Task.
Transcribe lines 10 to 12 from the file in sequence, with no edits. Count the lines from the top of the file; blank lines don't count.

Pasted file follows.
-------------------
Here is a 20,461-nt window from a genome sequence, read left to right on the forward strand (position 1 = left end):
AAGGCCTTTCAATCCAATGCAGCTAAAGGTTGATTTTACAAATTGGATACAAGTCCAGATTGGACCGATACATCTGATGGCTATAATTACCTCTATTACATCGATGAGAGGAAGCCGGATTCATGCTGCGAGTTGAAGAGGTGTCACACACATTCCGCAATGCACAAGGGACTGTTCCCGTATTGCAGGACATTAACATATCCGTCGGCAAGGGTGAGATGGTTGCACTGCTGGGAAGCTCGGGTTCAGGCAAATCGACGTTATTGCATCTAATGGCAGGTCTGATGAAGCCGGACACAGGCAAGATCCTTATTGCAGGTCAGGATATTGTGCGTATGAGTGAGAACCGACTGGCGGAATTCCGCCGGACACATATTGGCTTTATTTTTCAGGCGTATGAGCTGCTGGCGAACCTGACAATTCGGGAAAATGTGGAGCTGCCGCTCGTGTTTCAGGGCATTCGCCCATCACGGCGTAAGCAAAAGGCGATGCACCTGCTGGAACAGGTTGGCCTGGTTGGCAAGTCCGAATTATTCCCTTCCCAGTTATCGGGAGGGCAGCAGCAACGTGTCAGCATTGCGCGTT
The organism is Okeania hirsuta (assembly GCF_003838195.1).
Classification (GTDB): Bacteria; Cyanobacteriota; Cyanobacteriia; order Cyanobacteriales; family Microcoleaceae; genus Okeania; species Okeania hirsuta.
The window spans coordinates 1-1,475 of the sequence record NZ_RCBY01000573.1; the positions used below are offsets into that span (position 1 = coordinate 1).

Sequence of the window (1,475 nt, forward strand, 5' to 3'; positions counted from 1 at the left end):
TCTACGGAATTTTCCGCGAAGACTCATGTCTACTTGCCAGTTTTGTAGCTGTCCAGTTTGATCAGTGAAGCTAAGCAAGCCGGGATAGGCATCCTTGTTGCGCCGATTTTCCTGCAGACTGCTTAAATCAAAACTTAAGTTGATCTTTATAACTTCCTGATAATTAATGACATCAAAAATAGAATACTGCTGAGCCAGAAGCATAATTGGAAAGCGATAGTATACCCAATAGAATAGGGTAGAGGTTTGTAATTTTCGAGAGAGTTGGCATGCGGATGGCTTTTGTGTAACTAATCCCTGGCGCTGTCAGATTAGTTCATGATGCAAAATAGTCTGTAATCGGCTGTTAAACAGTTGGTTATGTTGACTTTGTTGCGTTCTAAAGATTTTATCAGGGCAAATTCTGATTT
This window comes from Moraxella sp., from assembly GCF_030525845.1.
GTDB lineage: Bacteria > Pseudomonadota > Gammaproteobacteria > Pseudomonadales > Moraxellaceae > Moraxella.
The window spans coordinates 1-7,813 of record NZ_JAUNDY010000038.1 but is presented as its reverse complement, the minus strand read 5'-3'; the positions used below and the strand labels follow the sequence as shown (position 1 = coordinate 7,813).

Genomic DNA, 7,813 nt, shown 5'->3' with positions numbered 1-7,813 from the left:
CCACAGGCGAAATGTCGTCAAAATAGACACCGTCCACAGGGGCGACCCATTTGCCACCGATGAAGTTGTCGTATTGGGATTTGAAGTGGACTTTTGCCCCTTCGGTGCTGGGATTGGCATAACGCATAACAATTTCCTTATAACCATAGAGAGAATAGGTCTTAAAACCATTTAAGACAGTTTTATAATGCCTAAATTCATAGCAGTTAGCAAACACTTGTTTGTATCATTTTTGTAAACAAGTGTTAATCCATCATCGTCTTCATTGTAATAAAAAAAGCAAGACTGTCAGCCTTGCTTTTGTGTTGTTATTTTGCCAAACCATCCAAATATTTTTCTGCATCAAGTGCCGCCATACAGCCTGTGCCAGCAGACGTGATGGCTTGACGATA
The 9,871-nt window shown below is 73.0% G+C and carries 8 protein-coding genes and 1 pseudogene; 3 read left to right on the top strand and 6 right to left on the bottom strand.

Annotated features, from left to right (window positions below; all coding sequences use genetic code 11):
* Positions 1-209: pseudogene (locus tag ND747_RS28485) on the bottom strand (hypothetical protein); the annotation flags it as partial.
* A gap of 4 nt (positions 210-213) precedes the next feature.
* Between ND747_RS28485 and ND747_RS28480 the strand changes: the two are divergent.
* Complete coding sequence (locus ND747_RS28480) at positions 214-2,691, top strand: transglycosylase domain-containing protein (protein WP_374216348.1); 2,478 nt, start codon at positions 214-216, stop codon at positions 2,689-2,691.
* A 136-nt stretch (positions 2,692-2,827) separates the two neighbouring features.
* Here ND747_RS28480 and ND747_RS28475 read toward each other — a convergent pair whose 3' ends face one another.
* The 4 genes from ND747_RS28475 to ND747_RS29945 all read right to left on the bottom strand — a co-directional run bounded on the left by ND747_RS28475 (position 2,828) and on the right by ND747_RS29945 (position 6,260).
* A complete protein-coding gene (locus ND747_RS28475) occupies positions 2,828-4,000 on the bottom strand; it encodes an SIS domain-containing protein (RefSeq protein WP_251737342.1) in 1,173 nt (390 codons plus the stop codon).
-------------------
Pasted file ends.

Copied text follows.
The window spans coordinates 1-7,813 of record NZ_JAUNDY010000038.1 but is presented as its reverse complement, the minus strand read 5'-3'; the positions used below and the strand labels follow the sequence as shown (position 1 = coordinate 7,813).

Genomic DNA, 7,813 nt, shown 5'->3' with positions numbered 1-7,813 from the left:
CCACAGGCGAAATGTCGTCAAAATAGACACCGTCCACAGGGGCGACCCATTTGCCACCGATGAAGTTGTCGTATTGGGATTTGAAGTGGACTTTTGCCCCTTCGGTGCTGGGATTGGCATAACGCATAACAATTTCCTTATAACCATAGAGAGAATAGGTCTTAAAACCATTTAAGACAGTTTTATAATGCCTAAATTCATAGCAGTTAGCAAACACTTGTTTGTATCATTTTTGTAAACAAGTGTTAATCCATCATCGTCTTCATTGTAATAAAAAAAGCAAGACTGTCAGCCTTGCTTTTGTGTTGTTATTTTGCCAAACCATCCAAATATTTTTCTGCATCAAGTGCCGCCATACAGCCTGTGCCAGCAGACGTGATGGCTTGACGATA